The Ticking Debt Clock

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Quick Hits: Today’s Top Stories

  • A coalition government in Pakistan was formed on Tuesday, after elections last week failed to give one party a ruling majority. The parties that received the second- and third-most votes—the Pakistan Muslim League (PMLN) and Pakistan Peoples Party (PPP), respectively—will support consensus choice Shehbaz Sharif, the brother of PMLN candidate and three-time former Prime Minister Nawaz Sharif. “Forget and forgive; forgive and forget—come let’s join hands for the betterment of the country,” Shehbaz Sharif said yesterday, hoping to move Pakistan beyond protests that erupted over the weekend over charges of a rigged election. The coalition will not include representation from independent candidates aligned with jailed former Prime Minister Imran Khan’s Pakistan Tehreek-e-Insaf (PTI) party, which won the most seats in the election. Khan said yesterday that PTI-aligned members will not sit with either party.
  • In the chamber’s second attempt to do so in recent days, the House of Representatives voted 214-213 on Tuesday evening to impeach Secretary of Homeland Security Alejandro Mayorkas, marking the first time a Cabinet secretary has been impeached since 1876. Three Republicans—Rep. Ken Buck of Colorado, Rep. Mike Gallagher of Wisconsin, and Rep. Tom McClintock of California—once again joined with all Democrats to vote against impeachment, but Majority Leader Steve Scalise returned from cancer treatment Tuesday morning to cast the deciding vote. “There are two primary grounds justifying this historic act by Congress. First, Mr. Mayorkas willfully refused to comply with the law, blatantly disregarding numerous provisions of the Immigration and Nationality Act,” Rep. Mark Green, chairman of the House Homeland Security Committee, wrote in an op-ed published in the Wall Street Journal last night. “Second, Mr. Mayorkas breached the public trust, both by violating his statutory duty to control the border and by knowingly making false statements to Congress.” The articles of impeachment will next be delivered to the Senate, where Mayorkas will stand trial and is unlikely to be convicted by a Democratic majority. “History will not look kindly on House Republicans for their blatant act of unconstitutional partisanship that has targeted an honorable public servant in order to play petty political games,” President Joe Biden said in a statement released last night.
  • The Supreme Court on Tuesday gave special counsel Jack Smith one week to respond to former President Donald Trump’s emergency request to pause the case regarding his attempts to overturn the 2020 election while his legal team appeals the claim that he is immune from criminal charges. A three-judge panel on the D.C. Circuit Court of Appeals last week unanimously rejected Trump’s argument that he cannot be charged in relation to his actions on January 6, 2021, because of his presidential immunity.
  • The Consumer Price Index rose 0.3 percent month-over-month and 3.1 percent annually in January, the Bureau of Labor Statistics reported Tuesday, up from 0.2 percent and down from 3.4 percent in December, respectively—and slightly above economists’ expectations. High housing costs were one of the largest factors in the report, and stocks tumbled yesterday as the data seemed to increase the odds that the Federal Reserve will hold interest rates steady at its meeting next month rather than beginning to lower them.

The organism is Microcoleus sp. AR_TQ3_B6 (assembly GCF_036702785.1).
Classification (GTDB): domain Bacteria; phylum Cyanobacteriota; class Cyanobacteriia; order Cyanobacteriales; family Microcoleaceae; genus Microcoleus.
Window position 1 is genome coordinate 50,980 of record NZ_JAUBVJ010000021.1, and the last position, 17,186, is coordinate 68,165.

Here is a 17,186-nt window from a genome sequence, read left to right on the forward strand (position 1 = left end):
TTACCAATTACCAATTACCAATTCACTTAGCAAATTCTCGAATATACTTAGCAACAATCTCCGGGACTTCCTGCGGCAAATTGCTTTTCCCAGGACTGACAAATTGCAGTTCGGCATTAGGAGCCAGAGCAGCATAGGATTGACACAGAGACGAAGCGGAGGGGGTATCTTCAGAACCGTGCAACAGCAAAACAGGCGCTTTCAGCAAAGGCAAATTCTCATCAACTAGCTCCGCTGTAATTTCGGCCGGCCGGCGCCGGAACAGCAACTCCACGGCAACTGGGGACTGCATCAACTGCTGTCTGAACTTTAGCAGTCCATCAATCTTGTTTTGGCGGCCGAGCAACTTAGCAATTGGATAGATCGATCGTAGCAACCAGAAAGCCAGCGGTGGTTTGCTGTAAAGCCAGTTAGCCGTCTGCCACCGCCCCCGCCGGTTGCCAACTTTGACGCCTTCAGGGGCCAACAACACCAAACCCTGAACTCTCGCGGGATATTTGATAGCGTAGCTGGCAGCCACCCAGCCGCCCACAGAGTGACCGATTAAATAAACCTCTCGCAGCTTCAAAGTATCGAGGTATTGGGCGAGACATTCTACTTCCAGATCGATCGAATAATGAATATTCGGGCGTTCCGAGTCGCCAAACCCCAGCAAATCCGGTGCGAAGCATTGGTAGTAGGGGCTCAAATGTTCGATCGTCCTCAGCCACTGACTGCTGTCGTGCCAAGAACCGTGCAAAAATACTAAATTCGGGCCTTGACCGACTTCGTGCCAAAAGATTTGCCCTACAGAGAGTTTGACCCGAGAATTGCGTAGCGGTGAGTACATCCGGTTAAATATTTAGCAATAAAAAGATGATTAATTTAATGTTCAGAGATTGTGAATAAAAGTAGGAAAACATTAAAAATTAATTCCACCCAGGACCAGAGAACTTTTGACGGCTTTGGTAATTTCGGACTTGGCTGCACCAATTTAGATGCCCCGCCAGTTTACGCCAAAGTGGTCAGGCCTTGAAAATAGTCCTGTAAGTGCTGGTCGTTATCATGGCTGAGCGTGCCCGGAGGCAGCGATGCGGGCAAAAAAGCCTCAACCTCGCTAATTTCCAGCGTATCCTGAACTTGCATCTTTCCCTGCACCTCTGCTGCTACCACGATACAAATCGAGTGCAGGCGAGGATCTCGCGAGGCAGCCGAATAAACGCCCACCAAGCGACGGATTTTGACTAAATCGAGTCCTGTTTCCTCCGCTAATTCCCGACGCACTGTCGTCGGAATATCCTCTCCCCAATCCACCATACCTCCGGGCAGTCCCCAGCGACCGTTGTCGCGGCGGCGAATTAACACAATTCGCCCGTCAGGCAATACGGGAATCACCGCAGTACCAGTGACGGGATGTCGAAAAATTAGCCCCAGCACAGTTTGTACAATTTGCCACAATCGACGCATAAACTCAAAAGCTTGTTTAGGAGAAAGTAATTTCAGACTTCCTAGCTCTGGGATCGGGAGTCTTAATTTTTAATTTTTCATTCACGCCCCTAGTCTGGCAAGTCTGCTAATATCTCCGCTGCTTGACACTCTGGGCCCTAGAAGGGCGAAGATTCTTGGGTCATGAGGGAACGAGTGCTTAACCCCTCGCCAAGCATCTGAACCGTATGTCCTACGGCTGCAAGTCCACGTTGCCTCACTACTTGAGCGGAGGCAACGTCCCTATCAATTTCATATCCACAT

• Defense Secretary Lloyd Austin was released from Walter Reed Military Medical Center on Tuesday, resuming duties remotely as he recovers at home. Austin entered the hospital on February 11 after experiencing “discomfort and concern from a bladder issue related to his December 2023 prostate cancer surgery,” according to a statement released by his doctors, who noted that the bladder issue should have “no effect on his excellent cancer prognosis.”
  • Former Democratic Rep. Tom Suozzi was projected to win a special election in New York on Tuesday night, defeating Republican Mazi Pilip by approximately 8 percentage points to flip the seat of former GOP Rep. George Santos following his expulsion. The victory will further narrow Republicans’ slim majority in the House for the remainder of the year. In another special election last night, Pennsylvania Democrats were able to maintain their slim majority in the state House after winning an open seat in the 140th state House District, which includes the northern Philadelphia suburbs of Bucks County.

Where Have All the Deficit Hawks Gone?

(via Getty Images)

“We just heard, about an hour ago, that our government eclipsed the $16 trillion amount in our national debt,” then-vice presidential candidate Paul Ryan told supporters at an Iowa campaign stop in September 2012. “This is a serious threat to our economy.” Ryan’s running mate, Mitt Romney, made federal spending and debt one of his campaign’s central issues—even delivering stump speeches with a running national debt clock on stage behind him while he spoke.

Looking back, 2012 may have been the high-water mark for political interest in addressing America’s debt. A dozen years later, that $16 trillion has ballooned to more than $34 trillion, and there appears to be little appetite in either party to slow that trend, let alone reverse it. But economists warn that the current fiscal trajectory—made painfully clear in last week’s Congressional Budget Office (CBO) 10-year budget and economic outlook—could soon begin imposing the economic costs that the deficit hawks of yesteryear warned of.  

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